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Junior Johnson: The Complete Package

Angie CampbellContributor IOctober 18, 2009

CHARLOTTE, NC - OCTOBER 14:   NASCAR personality Humpy Wheeler, former driver and car owner Junior Johnson, and Vice President of Communications Jim Hunter pose for a photograph during the inaugural NASCAR Hall of Fame class voting on October 14, 2009 in Charlotte, North Carolina.  (Photo by Rusty Jarrett/Getty Images for NASCAR)

On Wednesday, Junior Johnson was one of the first five inductees into the NASCAR Hall of Fame, joining Richard Petty, Dale Earnhardt, Bill France Sr., and Bill France Jr.

Johnson was deeply honored and somewhat shocked to be included in this group of NASCAR pioneers.

“It’s probably the greatest thing that’s ever happened to me,” he said.

Though some have  questioned Junior Johnson’s inclusion in the first class of NASCAR’s Hall of Fame, he is arguably one of the most colorful and successful figures in the history of stock car racing.

Darlington Raceway President Chris Browning echoed this sentiment, saying, “Junior Johnson was a legendary pioneer in NASCAR first as a successful driver and later going on to own a championship race team.”

Johnson was born in Wilkes County, North Carolina and honed his driving skills running moonshine in the rural South.  He cultivated his reputation as an outlaw and his antics became legend among his fellow moonshiners. Johnson was known to use police lights and sirens to fool policemen into thinking he was one of them, evading roadblocks, and making his escape.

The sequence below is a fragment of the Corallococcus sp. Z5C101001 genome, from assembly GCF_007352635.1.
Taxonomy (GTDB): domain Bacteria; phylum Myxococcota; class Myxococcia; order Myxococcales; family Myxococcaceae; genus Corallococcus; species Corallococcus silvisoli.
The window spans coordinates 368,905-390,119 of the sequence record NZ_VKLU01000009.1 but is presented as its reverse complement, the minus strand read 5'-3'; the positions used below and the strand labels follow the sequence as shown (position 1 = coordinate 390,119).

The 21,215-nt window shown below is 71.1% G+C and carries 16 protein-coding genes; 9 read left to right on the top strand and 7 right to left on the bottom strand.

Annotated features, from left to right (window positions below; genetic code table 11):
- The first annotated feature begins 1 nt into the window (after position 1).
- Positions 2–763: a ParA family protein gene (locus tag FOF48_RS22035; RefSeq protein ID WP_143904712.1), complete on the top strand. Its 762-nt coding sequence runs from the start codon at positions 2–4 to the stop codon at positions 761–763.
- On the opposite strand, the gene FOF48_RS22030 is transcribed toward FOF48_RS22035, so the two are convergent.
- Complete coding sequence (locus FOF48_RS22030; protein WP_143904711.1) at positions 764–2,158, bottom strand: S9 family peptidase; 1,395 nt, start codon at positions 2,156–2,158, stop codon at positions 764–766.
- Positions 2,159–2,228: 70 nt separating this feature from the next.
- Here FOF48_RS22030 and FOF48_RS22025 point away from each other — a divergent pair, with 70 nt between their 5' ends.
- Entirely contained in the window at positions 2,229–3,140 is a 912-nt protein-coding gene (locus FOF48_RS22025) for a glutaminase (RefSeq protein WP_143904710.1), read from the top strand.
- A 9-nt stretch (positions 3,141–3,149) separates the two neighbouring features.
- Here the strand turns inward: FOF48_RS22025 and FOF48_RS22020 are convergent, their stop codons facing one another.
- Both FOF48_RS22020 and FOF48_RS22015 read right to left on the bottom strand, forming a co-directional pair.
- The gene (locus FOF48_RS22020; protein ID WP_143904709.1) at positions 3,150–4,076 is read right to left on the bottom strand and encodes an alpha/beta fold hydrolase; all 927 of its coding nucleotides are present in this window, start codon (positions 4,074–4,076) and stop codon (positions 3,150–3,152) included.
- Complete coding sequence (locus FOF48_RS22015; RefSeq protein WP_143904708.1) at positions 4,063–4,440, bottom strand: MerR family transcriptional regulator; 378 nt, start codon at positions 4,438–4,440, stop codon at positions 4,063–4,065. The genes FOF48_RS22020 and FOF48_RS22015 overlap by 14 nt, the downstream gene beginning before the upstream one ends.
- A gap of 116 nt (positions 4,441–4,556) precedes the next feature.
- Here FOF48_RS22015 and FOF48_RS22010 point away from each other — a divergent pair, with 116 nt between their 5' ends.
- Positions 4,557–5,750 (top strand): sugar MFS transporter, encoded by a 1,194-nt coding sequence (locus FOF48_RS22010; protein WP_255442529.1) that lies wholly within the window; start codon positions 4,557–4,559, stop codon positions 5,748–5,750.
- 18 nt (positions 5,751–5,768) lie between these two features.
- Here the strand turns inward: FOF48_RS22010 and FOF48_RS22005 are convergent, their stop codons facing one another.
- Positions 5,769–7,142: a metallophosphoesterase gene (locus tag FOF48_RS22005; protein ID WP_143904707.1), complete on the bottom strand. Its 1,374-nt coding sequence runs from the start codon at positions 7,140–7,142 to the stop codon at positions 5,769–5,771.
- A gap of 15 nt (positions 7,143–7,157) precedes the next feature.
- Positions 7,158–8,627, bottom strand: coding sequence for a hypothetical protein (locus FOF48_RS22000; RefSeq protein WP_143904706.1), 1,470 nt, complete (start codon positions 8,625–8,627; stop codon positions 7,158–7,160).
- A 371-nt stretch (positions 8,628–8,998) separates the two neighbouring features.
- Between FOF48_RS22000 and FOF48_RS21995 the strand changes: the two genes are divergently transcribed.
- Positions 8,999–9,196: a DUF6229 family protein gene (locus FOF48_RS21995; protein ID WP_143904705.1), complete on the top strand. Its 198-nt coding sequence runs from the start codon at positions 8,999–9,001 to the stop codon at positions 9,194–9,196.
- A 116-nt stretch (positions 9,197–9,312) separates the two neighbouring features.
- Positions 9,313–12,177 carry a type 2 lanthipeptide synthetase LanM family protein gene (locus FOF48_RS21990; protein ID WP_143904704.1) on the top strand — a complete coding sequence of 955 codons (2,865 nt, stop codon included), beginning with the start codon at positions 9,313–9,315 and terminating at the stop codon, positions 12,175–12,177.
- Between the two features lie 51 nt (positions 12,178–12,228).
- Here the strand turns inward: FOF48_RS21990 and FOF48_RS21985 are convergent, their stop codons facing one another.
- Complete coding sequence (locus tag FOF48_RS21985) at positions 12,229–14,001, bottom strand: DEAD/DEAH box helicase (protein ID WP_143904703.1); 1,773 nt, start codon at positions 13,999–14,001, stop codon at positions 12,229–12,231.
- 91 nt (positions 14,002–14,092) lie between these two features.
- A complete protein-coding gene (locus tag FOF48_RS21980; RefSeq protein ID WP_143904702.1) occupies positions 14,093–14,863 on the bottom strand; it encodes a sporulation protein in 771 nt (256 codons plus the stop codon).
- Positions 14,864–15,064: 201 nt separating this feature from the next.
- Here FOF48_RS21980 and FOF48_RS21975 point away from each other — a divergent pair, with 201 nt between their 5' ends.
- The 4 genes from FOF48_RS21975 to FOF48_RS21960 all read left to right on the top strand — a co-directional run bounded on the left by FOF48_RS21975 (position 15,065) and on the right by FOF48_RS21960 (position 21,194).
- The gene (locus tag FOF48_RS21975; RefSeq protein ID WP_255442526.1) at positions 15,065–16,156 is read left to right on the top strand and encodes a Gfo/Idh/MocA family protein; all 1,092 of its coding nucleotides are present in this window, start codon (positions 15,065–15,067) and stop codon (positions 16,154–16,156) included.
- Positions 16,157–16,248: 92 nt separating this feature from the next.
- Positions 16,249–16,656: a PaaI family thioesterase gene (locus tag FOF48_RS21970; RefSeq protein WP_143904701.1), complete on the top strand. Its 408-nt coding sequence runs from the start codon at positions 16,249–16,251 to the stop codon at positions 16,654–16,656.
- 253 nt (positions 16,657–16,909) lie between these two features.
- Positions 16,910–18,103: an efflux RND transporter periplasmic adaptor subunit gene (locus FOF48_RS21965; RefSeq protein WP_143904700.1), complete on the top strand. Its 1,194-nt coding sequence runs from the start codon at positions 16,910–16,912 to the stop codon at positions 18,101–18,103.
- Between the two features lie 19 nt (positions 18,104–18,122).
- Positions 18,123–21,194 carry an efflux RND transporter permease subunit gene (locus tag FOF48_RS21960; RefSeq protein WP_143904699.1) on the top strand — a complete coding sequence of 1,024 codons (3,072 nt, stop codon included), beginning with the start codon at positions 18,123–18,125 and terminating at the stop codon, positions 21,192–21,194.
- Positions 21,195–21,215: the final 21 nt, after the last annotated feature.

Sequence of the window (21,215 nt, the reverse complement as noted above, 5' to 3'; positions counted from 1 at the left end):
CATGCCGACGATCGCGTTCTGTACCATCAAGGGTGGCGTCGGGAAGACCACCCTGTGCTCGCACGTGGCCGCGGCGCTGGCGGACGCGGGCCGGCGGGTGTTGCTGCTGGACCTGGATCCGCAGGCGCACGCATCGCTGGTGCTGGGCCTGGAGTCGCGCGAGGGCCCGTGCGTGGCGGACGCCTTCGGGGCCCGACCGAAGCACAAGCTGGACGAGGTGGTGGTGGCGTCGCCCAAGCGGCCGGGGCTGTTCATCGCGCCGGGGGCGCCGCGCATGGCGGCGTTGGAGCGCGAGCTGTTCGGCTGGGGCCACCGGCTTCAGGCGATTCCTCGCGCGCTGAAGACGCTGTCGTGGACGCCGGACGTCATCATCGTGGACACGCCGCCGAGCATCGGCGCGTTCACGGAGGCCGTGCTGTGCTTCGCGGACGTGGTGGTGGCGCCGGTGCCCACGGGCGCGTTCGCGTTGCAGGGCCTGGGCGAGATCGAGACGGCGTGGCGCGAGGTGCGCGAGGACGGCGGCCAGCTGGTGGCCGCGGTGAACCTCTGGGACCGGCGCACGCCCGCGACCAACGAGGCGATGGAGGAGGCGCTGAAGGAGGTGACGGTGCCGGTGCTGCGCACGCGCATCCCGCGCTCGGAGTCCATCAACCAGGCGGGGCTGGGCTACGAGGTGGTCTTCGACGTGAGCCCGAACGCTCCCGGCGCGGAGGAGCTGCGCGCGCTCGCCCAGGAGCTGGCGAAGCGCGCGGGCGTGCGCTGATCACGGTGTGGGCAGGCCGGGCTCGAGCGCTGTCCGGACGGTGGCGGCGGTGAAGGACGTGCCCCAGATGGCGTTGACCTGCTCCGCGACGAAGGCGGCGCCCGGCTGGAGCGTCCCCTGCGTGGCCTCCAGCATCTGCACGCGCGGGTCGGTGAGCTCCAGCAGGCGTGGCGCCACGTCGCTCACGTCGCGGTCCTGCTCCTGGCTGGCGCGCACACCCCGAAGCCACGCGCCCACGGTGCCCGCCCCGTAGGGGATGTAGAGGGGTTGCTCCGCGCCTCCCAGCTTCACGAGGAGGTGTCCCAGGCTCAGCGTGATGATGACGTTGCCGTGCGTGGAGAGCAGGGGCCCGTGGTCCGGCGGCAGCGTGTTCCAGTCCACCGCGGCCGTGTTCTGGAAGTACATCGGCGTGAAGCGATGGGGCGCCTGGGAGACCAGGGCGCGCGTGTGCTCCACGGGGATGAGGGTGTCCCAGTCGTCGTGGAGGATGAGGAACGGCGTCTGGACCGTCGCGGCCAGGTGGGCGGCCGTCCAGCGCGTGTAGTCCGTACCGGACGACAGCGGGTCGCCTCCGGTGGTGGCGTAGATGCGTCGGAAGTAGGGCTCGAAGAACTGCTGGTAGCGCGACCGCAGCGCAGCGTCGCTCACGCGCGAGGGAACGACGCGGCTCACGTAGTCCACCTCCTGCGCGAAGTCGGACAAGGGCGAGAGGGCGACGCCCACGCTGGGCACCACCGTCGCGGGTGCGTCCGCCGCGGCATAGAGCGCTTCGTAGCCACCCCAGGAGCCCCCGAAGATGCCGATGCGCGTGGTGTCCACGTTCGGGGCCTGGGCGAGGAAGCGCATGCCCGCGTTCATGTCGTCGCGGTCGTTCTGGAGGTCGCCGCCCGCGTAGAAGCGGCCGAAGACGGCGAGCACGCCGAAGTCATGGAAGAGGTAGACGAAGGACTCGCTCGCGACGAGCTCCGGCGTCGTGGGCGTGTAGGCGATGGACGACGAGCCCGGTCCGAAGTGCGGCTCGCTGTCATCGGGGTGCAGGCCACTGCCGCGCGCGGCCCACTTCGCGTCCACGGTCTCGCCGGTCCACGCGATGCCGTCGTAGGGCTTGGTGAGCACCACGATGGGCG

In 1955, Johnson made his move into the world of NASCAR using the driving skills learned on the back roads of North Carolina. In his first full season, he won five races and finished sixth in the 1955 NASCAR Grand National points standings.

His racing career was briefly interrupted in 1956 when federal tax agents caught Johnson working at his father’s still and arrested him. He was convicted of moonshining and served 11 months in a federal prison.

 In 1958 he returned to NASCAR, picking up where he left off and winning six races. Johnson soon became known as one of the best short-track racers in the sport.

Junior Johnson went on to achieve great success as a driver with 50 wins including the second Daytona 500 in 1960. He has been credited with discovering the drafting technique which was quickly adopted by other drivers and is still used at superspeedways today.

Johnson retired from racing in 1966 and went on to become one of the most successful car owners in NASCAR history, winning six Cup championships, third only to Petty Enterprises and Hendrick Motorsports.

Junior Johnson exemplifies the heart and soul of NASCAR.  From his humble beginnings on a farm in North Carolina to his Hall of Fame status today, his life can serve as a road map to any aspiring racer.

Rick Humphrey, President of Talladega Superspeedway, summed up Johnson's legacy.

“Junior Johnson showed the masses that ingenuity and hard work pays off on the racetrack and in the owner’s seat.”

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